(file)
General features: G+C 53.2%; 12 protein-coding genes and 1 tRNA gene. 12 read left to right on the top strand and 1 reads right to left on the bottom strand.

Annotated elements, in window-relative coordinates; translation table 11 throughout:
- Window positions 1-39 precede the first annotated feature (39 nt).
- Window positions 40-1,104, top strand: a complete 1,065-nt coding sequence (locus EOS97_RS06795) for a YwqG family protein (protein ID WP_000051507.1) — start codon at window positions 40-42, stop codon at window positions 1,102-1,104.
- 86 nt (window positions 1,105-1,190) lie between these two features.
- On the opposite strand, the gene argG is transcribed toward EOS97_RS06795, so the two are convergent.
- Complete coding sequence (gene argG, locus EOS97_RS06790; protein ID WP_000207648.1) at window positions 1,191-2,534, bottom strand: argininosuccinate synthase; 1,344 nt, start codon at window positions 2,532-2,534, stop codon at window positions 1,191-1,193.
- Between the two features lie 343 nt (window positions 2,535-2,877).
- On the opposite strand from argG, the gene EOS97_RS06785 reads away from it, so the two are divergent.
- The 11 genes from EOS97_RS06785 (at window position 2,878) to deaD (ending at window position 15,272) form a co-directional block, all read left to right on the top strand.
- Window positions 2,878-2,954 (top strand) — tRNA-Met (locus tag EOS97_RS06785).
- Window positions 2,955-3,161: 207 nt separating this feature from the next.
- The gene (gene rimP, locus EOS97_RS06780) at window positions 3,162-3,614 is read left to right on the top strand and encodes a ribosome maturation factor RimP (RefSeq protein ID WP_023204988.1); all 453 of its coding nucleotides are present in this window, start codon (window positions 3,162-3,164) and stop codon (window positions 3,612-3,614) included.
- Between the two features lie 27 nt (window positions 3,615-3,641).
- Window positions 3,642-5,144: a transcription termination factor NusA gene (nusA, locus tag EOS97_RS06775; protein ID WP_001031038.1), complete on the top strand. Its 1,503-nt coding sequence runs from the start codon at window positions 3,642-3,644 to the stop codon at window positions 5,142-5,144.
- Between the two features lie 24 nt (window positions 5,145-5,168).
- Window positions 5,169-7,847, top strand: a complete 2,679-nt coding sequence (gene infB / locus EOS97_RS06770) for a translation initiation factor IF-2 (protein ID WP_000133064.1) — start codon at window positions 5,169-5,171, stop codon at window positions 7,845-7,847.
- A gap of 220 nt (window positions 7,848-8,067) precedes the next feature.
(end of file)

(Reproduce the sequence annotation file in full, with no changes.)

General features: G+C 53.2%; 12 protein-coding genes and 1 tRNA gene. 12 read left to right on the top strand and 1 reads right to left on the bottom strand.

Annotated elements, in window-relative coordinates; translation table 11 throughout:
- Window positions 1-39 precede the first annotated feature (39 nt).
- Window positions 40-1,104, top strand: a complete 1,065-nt coding sequence (locus EOS97_RS06795) for a YwqG family protein (protein ID WP_000051507.1) — start codon at window positions 40-42, stop codon at window positions 1,102-1,104.
- 86 nt (window positions 1,105-1,190) lie between these two features.
- On the opposite strand, the gene argG is transcribed toward EOS97_RS06795, so the two are convergent.
- Complete coding sequence (gene argG, locus EOS97_RS06790; protein ID WP_000207648.1) at window positions 1,191-2,534, bottom strand: argininosuccinate synthase; 1,344 nt, start codon at window positions 2,532-2,534, stop codon at window positions 1,191-1,193.
- Between the two features lie 343 nt (window positions 2,535-2,877).
- On the opposite strand from argG, the gene EOS97_RS06785 reads away from it, so the two are divergent.
- The 11 genes from EOS97_RS06785 (at window position 2,878) to deaD (ending at window position 15,272) form a co-directional block, all read left to right on the top strand.
- Window positions 2,878-2,954 (top strand) — tRNA-Met (locus tag EOS97_RS06785).
- Window positions 2,955-3,161: 207 nt separating this feature from the next.
- The gene (gene rimP, locus EOS97_RS06780) at window positions 3,162-3,614 is read left to right on the top strand and encodes a ribosome maturation factor RimP (RefSeq protein ID WP_023204988.1); all 453 of its coding nucleotides are present in this window, start codon (window positions 3,162-3,164) and stop codon (window positions 3,612-3,614) included.
- Between the two features lie 27 nt (window positions 3,615-3,641).
- Window positions 3,642-5,144: a transcription termination factor NusA gene (nusA, locus tag EOS97_RS06775; protein ID WP_001031038.1), complete on the top strand. Its 1,503-nt coding sequence runs from the start codon at window positions 3,642-3,644 to the stop codon at window positions 5,142-5,144.
- Between the two features lie 24 nt (window positions 5,145-5,168).
- Window positions 5,169-7,847, top strand: a complete 2,679-nt coding sequence (gene infB / locus EOS97_RS06770) for a translation initiation factor IF-2 (protein ID WP_000133064.1) — start codon at window positions 5,169-5,171, stop codon at window positions 7,845-7,847.
- A gap of 220 nt (window positions 7,848-8,067) precedes the next feature.